OCR for page 35
0 NURTURING AND SUSTAINING EFFECTIVE PROGRAMS and empowering teachers to transfer what they learn from professional development to the classroom. WOODROW WILSON FOUNDATION15 The Woodrow Wilson National Fellowship Foundation has been awarding fellowships to students to attend graduate school since the end of World War II. Since Arthur Levine became president of the founda - tion in 2006, it also has emphasized the preparation of mathematics and science teachers. Under a program Levine initiated, prospective teachers with an undergraduate degree in science receive $30,000 to attend a one- year master’s program in teacher education. In return, they make a three- year commitment to teach in a high-needs school. They receive intensive mentoring to encourage them to remain in teaching. The foundation also has been working with universities to transform preservice teacher educa- tion in science and mathematics so that teachers are better prepared when they enter schools. The program is focused on the state level because “statewide pro - grams offer the most leverage,” according to Levine. The foundation chose to work with Indiana, which is the 19th largest state in the country. The program produces 80 mathematics and science teachers per year. “That’s not a lot,” Levine observed. “But the simple reality is that, with those 80 teachers, we will increase the number of teachers who are certified annually by 25 percent.” The foundation can have a much larger impact on a state like Indiana than on one like California, which hires approxi - mately 2,000 science teachers each year. In addition, small states offer economies of scale in terms of recruitment, placement, and assessment. A key element of the foundation’s success in Indiana was the estab - lishment of a statewide coalition that includes the highest echelons of state leadership to support mathematics and science education. In Indiana, the coalition consists of the governor, key members of the legis- lature, the chief state school officer, the state higher education executive officer, the university community, college and university presidents, fac- ulty, school superintendents, school boards, unions, the business com - munity, professional associations, and philanthropies. “That coalition was critical to us,” said Levine. “What it meant was that when the gov - ernor didn’t get reelected, the program didn’t die. . . . If the chief state school officer left, or the state higher education executive officer left, we still have the same coalition. We just have new players in it. Programs can persist if you build the right coalition.” 15Additional information about the Woodrow Wilson National Fellowship Program can be found at http://www.woodrow.org.

OCR for page 35
 EXEMPLARY PROGRAMS Programs can persist if you build the right coalition. —Arthur Levine The coalition in Indiana provided stability, joint responsibilities, and ownership of ideas, according to Levine. High-level representation on the coalition also provided a means of exerting pressure on parts of the science education system that need to change. For example, the governor could press for changes in the state university system through both formal and informal channels. “The sticks are as powerful as the carrots,” Levine said. Funding from the foundation provided another incentive for change, with requirements for matching funds ensuring commitment on the part of educational institutions. Reforming science education in elementary and middle schools will require many changes, Levine said. Universities must prepare more sci- ence teachers. Salary bonuses may be needed to recruit quality teachers to all schools. Professional development for practicing teachers needs to increase in quantity and quality. More facilities and equipment are needed. One important step, said Levine, echoing advice from Clark Kerr when he headed the Carnegie Council on Policy Studies in Higher Educa- tion (1980), is “put a number on it.” Instead of saying that new teachers are needed, say 300 new elementary school teachers are needed. Instead of saying that the curriculum must improve, say that a new fourth grade curriculum in the physical sciences is needed. Many groups are focusing on better teacher education, including universities, school districts, not-for-profit organizations, such as Teach for America, state governments, the federal government, and for-profit organizations like the American College of Education. The Wilson Foun- dation has chosen to work largely with universities on teacher education, because universities still prepare the large majority of teachers. Universi - ties also can sustain programs once those programs are established. And universities are the centers of scientific disciplines, and association with these disciplines can provide solid content for science teachers. The foundation also has told universities that it wants to focus on outcomes, for both teachers and students. In addition, programs need to combine the arts and sciences and education, drawing strengths from different departments. The foundation wants third-party assessments of university programs and their outcomes. This clarity of expectations helps the universities and the foundation know what is important, in return for funding the fellowships and separate funding to reform university curricula. The existence of the coalition also encourages change, in that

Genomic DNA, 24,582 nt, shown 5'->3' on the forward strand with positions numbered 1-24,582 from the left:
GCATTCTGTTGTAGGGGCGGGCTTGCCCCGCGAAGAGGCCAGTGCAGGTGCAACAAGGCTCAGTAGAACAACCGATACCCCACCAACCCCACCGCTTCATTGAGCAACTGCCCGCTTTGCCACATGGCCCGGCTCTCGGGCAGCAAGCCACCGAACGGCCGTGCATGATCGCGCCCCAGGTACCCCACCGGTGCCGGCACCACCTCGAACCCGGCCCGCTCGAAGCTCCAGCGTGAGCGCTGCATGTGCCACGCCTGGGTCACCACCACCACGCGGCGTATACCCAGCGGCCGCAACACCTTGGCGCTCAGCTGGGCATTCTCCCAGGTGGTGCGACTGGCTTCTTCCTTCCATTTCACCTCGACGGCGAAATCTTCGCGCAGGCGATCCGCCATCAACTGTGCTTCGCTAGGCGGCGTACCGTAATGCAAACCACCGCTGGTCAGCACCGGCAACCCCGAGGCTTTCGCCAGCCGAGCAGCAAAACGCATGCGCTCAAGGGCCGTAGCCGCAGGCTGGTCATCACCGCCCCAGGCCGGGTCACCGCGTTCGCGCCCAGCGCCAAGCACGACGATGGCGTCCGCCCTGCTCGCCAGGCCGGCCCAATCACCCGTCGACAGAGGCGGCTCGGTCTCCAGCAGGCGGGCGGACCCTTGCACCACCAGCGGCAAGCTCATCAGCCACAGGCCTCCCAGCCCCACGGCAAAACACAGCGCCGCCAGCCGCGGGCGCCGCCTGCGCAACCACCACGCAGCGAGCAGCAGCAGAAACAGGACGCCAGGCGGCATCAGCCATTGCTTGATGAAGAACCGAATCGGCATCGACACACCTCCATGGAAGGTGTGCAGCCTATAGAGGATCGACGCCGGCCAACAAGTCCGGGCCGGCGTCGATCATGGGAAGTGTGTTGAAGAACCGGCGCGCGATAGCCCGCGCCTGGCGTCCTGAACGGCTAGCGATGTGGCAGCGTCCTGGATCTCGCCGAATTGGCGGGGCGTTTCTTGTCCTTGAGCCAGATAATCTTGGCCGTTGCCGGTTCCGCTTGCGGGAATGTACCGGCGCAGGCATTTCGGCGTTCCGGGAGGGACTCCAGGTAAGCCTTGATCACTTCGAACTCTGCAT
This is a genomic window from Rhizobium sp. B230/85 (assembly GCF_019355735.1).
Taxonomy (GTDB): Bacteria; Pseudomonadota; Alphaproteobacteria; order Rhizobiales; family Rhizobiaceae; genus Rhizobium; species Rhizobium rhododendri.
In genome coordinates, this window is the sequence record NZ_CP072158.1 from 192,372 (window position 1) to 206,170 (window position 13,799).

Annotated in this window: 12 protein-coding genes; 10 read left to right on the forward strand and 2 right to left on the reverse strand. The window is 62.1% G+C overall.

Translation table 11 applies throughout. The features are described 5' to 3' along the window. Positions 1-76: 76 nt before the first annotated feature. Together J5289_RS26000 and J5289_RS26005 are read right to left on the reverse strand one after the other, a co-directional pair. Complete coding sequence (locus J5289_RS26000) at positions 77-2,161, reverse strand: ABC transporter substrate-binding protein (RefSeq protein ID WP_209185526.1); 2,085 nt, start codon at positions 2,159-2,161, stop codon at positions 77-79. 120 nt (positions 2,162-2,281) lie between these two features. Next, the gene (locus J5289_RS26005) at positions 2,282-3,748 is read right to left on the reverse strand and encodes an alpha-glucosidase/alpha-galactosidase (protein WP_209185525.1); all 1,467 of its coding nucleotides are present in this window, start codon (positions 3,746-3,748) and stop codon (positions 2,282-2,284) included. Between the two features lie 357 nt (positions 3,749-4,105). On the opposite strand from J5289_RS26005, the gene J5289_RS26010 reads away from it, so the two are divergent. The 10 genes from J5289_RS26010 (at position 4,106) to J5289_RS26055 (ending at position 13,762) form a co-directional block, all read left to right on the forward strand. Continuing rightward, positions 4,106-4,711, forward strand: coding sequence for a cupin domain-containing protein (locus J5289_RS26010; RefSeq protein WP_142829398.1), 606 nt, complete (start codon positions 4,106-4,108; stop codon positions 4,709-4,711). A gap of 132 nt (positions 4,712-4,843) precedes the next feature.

OCR for page 35
 NURTURING AND SUSTAINING EFFECTIVE PROGRAMS members of the coalition could both reward and punish universities for cooperating or resisting change. The task is often difficult for universities, Levine said. For example, Ball State University, the largest producer of teachers in Indiana, broke its teacher education program into modules that it embedded in field expe - riences for future teachers. It created residencies for teachers to work on program design and residencies for professors in schools so they could spend time teaching in the schools in which they were preparing teachers to work. “We’ve told [the universities] that the whole world of science has changed. The whole world of math has changed. What we expect of schools is very different than we used to expect from them. We need a new coterie of science teachers and math teachers. What we want you to do is join us and let’s invent that future together.” The foundation expected a memorandum of understanding signed by the president of the university, the school board, and the superintendent that included dates and deliverables. Funding for curriculum reform then hinges on meeting those dates and deliverables. For example, the universities “had 21 months to change their entire programs before any fellows arrived. If they hadn’t changed the program, they got no fellows.” In addition, vertical integration was emphasized. Recruitment, prepara - tion, placement, retention, and professional development were tied into a single program instead of being reformed one by one. “In the years ahead, we have the capacity to obtain the science edu- cation the children in our nation need,” said Levine. “But achieving this goal requires moving with alacrity, establishing explicit roles for each stakeholder in the system, and instituting coalitions of the key actors in each state.” We have the capacity to obtain the science education the children in our nation need. But achieving this goal requires moving with alacrity, establishing explicit roles for each stakeholder in the system, and insti - tuting coalitions of the key actors in each state. —Arthur Levine